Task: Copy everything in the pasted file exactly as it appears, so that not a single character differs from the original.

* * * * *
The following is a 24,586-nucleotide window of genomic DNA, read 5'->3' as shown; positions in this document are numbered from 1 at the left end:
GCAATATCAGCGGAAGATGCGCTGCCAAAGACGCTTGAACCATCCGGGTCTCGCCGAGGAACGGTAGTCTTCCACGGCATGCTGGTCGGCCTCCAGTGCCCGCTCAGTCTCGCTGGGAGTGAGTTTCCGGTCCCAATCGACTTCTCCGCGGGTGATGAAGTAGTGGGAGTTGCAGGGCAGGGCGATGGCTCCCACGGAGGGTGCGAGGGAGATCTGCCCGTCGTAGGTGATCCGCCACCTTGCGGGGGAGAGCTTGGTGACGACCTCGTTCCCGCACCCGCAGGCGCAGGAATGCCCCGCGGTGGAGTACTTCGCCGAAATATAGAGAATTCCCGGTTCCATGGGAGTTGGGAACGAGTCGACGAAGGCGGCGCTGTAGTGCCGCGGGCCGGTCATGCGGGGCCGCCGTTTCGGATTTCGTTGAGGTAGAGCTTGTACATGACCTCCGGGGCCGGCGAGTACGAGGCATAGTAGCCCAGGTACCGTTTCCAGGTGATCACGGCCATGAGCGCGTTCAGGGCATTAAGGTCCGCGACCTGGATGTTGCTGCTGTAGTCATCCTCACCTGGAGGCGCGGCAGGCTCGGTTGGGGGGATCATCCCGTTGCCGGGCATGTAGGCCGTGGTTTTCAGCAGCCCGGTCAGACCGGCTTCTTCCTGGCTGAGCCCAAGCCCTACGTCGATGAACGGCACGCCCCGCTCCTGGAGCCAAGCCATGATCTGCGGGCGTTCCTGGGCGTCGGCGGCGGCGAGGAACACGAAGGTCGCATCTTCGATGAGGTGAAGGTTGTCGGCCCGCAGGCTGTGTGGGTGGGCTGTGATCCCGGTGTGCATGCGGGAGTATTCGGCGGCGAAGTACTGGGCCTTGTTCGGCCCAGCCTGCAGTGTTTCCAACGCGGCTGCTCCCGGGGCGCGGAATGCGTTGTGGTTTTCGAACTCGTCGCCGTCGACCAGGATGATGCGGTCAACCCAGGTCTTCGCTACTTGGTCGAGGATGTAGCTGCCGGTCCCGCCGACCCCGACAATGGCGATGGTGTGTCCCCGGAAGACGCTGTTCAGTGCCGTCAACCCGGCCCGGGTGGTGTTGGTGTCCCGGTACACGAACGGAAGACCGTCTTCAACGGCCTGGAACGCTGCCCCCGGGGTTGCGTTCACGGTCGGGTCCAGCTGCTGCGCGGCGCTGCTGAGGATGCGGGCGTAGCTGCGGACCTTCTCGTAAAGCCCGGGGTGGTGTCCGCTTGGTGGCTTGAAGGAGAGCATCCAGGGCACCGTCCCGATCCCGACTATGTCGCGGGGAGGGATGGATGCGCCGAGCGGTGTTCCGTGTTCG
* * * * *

The following is a 24,586-nucleotide window of genomic DNA, read 5'->3' as shown; positions in this document are numbered from 1 at the left end:
GCAATATCAGCGGAAGATGCGCTGCCAAAGACGCTTGAACCATCCGGGTCTCGCCGAGGAACGGTAGTCTTCCACGGCATGCTGGTCGGCCTCCAGTGCCCGCTCAGTCTCGCTGGGAGTGAGTTTCCGGTCCCAATCGACTTCTCCGCGGGTGATGAAGTAGTGGGAGTTGCAGGGCAGGGCGATGGCTCCCACGGAGGGTGCGAGGGAGATCTGCCCGTCGTAGGTGATCCGCCACCTTGCGGGGGAGAGCTTGGTGACGACCTCGTTCCCGCACCCGCAGGCGCAGGAATGCCCCGCGGTGGAGTACTTCGCCGAAATATAGAGAATTCCCGGTTCCATGGGAGTTGGGAACGAGTCGACGAAGGCGGCGCTGTAGTGCCGCGGGCCGGTCATGCGGGGCCGCCGTTTCGGATTTCGTTGAGGTAGAGCTTGTACATGACCTCCGGGGCCGGCGAGTACGAGGCATAGTAGCCCAGGTACCGTTTCCAGGTGATCACGGCCATGAGCGCGTTCAGGGCATTAAGGTCCGCGACCTGGATGTTGCTGCTGTAGTCATCCTCACCTGGAGGCGCGGCAGGCTCGGTTGGGGGGATCATCCCGTTGCCGGGCATGTAGGCCGTGGTTTTCAGCAGCCCGGTCAGACCGGCTTCTTCCTGGCTGAGCCCAAGCCCTACGTCGATGAACGGCACGCCCCGCTCCTGGAGCCAAGCCATGATCTGCGGGCGTTCCTGGGCGTCGGCGGCGGCGAGGAACACGAAGGTCGCATCTTCGATGAGGTGAAGGTTGTCGGCCCGCAGGCTGTGTGGGTGGGCTGTGATCCCGGTGTGCATGCGGGAGTATTCGGCGGCGAAGTACTGGGCCTTGTTCGGCCCAGCCTGCAGTGTTTCCAACGCGGCTGCTCCCGGGGCGCGGAATGCGTTGTGGTTTTCGAACTCGTCGCCGTCGACCAGGATGATGCGGTCAACCCAGGTCTTCGCTACTTGGTCGAGGATGTAGCTGCCGGTCCCGCCGACCCCGACAATGGCGATGGTGTGTCCCCGGAAGACGCTGTTCAGTGCCGTCAACCCGGCCCGGGTGGTGTTGGTGTCCCGGTACACGAACGGAAGACCGTCTTCAACGGCCTGGAACGCTGCCCCCGGGGTTGCGTTCACGGTCGGGTCCAGCTGCTGCGCGGCGCTGCTGAGGATGCGGGCGTAGCTGCGGACCTTCTCGTAAAGCCCGGGGTGGTGTCCGCTTGGTGGCTTGAAGGAGAGCATCCAGGGCACCGTCCCGATCCCGACTATGTCGCGGGGAGGGATGGATGCGCCGAGCGGTGTTCCGTGTTCG